Canastra’s team worked incredibly well together, despite the challenge of being in different time zones, and she enjoyed interacting with other students. “It was really cool to make those connections with people in the class, because it’s hard to get to know people with the online format,” she said.
Another exciting aspect of the project was being able to apply skills Canastra learned from a previous course, Data Input and Manipulation (CS 2316), which is part of the core ISyE curriculum. The course teaches coding in Python, specifically focusing on coding packages useful for data science, which helped her to make data visualizations for the project.
“Having some prior experience working with data [ensured that] I wasn't intimidated by looking at the data sets,” Canastra said. She has already chosen analytics and data science as her ISyE concentration and is minoring in computer science.
This summer, Canastra’s internship at ORNL will be in the building science department, where she will be working on the EMPOWER wall project. The EMPOWER wall is a 5-by-8-foot smart wall that functions as a cooling system for a room with the goals of reducing energy use, decreasing peak time energy demand, and utilizing renewable energy, all while maintaining occupant comfort.
Through its thermal storage and active insulation systems, the wall acts as a thermal battery, adjusting its temperature and the amount of heat released or absorbed according to the season. This reduces electricity costs by lowering the use of the heating, ventilation, and air conditioning (HVAC), which is responsible for a large percentage of energy use in buildings. Canastra will be involved with curating and analyzing data from the wall to evaluate energy and peak demand savings.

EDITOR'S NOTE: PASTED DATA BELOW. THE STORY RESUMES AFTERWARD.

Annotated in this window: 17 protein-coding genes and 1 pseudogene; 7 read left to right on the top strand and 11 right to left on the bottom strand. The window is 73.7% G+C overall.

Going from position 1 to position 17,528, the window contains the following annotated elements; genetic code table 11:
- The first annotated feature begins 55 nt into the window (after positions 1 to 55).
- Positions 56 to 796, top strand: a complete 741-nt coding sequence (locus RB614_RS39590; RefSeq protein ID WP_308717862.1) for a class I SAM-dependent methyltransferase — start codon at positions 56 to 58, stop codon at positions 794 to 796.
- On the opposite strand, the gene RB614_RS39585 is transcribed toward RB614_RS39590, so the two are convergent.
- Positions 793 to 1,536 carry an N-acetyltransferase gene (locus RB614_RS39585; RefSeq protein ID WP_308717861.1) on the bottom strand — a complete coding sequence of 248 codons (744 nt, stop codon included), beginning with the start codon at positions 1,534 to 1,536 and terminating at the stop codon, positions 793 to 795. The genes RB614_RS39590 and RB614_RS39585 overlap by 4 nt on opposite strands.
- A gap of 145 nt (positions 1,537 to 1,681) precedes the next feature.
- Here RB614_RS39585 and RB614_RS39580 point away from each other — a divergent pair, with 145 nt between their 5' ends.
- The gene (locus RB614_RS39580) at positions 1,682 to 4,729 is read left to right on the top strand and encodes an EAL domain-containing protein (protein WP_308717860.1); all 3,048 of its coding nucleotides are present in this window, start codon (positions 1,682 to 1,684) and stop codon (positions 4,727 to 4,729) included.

Canastra’s experience in her public policy class also led her to Georgia Tech’s Data Science and Policy Lab, directed by Asensio. Currently, she is involved in a sustainable plastics project funded by the National Science Foundation. As part of the beginning phase of the project, she is researching potential data sources, and working on a literature review of different plastics policies and their effectiveness.
Originally, Canastra began her studies at Georgia Tech as a pre-health chemistry major, but she quickly realized that pre-health was not the right path for her. When she started researching different majors and came across ISyE, she was intrigued by the combination of math, computer science, and business concepts in the curriculum.
“One of the things that drew me to [industrial engineering] was how many different types of classes there were,” Canastra said. She is interested in the applications of ISyE to public policy and sustainability, such as making systems more efficient and better for the environment.
These incredible experiences – winning JUMP into STEM, joining the Data Science and Policy Lab, and her upcoming internship at ORNL – all came out of her decision to take an extra class. Canastra already had a prior interest in public policy, and when she discovered Data Science for Policy, she knew it would be the perfect combination of her passions. Balancing a busy course load can be challenging, but she encourages other students to explore classes outside of their majors as well.
PUBP 3042 Data Science for Policy meets Georgia Tech’s general education requirements for Area E: Social Sciences, making it accessible to undergraduate students broadly across the Institute. In the next offering of the course, PUBP 3042 will also open available seats as part of Georgia Tech’s Honors program.
H. Milton Stewart School of Industrial and Systems Engineering